This collection examines the topic of time in Augustine of Hippo. By placing Augustine into conversation with theologians and philosophers from the Islamic, Christian, and Buddhist traditions, the goal is to demonstrate the ongoing relevance of Augustine’s account of temporality across historical, cultural, and religious boundaries.
This volume addresses our global crisis by turning to Augustine, a master at integrating disciplines, philosophies, and human experiences in times of upheaval. It covers themes of selfhood, church and state, education, liberalism, realism, and 20th-century thinkers. The contributors enhance our understanding of Augustine’s thought by heightening awareness of his relevance to diverse political, ethical, and sociological questions. Bringing together Augustine and Gallicanism, civil religion, and Martin Luther King, Jr., this volume expands the boundaries of Augustine scholarship through a consideration of subjects at the heart of contemporary political theory.
Nightingale uses embodiment to illuminate a set of problems much larger than the body itself - this notion, she demonstrates, is the key to understanding Augustine's accounts of time and the human place in the earthly world.
Continuing his groundbreaking reappraisal of the Confessions, Carl G. Vaught shows how Augustine's solutions to philosophical and theological problems emerge and discusses the longstanding question of the work's unity.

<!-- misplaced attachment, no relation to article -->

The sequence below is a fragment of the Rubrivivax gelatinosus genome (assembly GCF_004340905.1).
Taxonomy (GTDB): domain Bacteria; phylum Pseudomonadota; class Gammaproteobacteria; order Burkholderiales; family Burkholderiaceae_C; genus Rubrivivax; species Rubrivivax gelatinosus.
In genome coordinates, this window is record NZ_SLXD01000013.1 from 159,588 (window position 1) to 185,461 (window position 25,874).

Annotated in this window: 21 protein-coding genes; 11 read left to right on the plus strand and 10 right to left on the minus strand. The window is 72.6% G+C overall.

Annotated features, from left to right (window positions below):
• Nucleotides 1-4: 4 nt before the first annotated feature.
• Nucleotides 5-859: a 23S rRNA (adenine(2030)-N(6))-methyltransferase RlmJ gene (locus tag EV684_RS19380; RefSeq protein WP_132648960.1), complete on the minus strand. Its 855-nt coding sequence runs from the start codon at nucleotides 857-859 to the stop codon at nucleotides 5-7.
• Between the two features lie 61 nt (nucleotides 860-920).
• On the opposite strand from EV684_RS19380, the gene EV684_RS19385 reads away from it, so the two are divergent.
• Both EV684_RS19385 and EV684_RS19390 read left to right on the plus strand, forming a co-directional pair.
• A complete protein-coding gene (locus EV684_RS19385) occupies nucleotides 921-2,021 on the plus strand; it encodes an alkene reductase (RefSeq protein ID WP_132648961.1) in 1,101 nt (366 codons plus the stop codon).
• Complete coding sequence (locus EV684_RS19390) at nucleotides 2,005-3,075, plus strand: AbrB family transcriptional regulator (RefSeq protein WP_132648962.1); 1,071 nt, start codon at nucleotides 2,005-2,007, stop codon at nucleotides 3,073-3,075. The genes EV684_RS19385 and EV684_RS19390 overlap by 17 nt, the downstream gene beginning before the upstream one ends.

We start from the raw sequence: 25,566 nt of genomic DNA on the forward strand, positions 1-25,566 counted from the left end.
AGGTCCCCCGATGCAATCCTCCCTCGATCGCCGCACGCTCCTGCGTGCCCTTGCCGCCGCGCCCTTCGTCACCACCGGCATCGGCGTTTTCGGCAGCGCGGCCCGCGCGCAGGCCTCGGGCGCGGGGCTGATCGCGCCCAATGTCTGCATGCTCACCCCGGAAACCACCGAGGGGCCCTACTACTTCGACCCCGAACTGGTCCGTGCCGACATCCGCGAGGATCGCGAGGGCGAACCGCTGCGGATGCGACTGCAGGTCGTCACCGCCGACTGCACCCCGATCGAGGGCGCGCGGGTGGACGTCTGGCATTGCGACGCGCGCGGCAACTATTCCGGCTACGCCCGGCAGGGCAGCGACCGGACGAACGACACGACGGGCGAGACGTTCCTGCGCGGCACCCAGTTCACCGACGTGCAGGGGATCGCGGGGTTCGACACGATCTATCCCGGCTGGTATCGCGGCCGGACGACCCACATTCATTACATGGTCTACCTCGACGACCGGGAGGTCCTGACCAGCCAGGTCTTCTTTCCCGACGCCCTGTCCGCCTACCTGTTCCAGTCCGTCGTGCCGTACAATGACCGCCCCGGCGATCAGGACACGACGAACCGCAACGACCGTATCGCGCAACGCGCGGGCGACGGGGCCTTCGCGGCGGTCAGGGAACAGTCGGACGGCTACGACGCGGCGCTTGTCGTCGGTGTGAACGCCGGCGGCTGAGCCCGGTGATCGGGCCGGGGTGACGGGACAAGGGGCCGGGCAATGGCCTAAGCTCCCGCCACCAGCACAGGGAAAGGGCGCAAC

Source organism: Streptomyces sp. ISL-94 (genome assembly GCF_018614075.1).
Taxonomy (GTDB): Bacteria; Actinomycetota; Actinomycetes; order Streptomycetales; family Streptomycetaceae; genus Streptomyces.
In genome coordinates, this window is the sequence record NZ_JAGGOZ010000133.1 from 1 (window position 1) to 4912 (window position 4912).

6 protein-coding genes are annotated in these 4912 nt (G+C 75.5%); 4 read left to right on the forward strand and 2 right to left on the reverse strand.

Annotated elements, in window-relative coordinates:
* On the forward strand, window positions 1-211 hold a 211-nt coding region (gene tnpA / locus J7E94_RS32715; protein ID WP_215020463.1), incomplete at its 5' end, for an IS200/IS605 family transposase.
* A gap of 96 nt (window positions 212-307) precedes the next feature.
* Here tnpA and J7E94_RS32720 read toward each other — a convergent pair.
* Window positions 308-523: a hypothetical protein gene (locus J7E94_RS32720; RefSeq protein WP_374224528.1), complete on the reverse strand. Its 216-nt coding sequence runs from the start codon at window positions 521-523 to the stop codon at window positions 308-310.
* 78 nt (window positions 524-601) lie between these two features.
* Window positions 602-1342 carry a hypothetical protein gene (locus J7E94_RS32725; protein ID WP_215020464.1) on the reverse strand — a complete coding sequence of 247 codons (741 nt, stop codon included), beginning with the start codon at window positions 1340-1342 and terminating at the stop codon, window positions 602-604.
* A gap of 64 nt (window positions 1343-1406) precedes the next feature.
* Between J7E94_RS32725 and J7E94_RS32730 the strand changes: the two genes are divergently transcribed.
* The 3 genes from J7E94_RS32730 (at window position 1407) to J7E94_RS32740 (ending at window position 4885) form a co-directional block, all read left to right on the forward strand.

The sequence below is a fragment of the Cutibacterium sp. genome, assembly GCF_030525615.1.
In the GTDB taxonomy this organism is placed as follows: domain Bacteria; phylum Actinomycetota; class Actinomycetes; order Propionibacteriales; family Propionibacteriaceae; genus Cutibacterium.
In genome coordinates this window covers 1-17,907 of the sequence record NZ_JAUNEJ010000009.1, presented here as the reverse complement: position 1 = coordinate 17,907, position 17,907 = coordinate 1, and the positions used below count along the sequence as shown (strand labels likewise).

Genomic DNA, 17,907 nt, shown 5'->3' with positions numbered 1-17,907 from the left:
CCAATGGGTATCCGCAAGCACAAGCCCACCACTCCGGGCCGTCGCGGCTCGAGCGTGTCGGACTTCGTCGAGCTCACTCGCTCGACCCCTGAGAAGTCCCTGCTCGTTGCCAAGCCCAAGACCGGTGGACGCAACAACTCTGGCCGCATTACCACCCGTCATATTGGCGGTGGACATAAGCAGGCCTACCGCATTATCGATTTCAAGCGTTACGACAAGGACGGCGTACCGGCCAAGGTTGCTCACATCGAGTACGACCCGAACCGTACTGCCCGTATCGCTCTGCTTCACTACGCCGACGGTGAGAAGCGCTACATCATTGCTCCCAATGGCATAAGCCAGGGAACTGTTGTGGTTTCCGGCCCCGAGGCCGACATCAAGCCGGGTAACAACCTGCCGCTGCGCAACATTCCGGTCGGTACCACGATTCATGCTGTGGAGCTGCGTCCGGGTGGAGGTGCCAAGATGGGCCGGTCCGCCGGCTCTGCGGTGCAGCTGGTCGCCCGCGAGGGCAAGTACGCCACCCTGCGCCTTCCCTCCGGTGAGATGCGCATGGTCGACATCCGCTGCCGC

This groundbreaking book examines the vibrant North African Christian Church of the 4th and 5th centuries and its relationship to Rome. Merdinger provides a lively account of cases of canon law that arose in Africa but were adjudicated in Rome-including the notorious Apiarius affair-and shows how African Christians gradually became dependent on the papacy for enforcement of church discipline. A tour de force. Engagingly readable, full of lively details, it provides both an accessible introduction to the development of papal and episcopal authority in the West and a challenging new reading of the evidence for the initiated scholar. Merdinger's use of the recently published 'Divjak letters' of St. Augustine to re-interpret the relations of the Roman and North African Churches in the early fifth century is particularly exciting. Clearly this is the fullest and most sophisticated treatment available in English of a crucial period in the growth of Church life and structures.-Brian E. Daley, S. J., University of Notre Dame Merdinger's book achieves the seemingly impossible task of making the subject not only of wide general interest but actually a gripping read: the excitement of the cases which illustrate her central thesis often read like a very good historical novel...Her gift for telling a good story holds together a complicated and often protracted plot in an engaging way: characters breathe, emotions are stirred, circumstantial details beguile, complexity lends richness rather than confusion. This is history at its best.-Carol Harrison, Church Time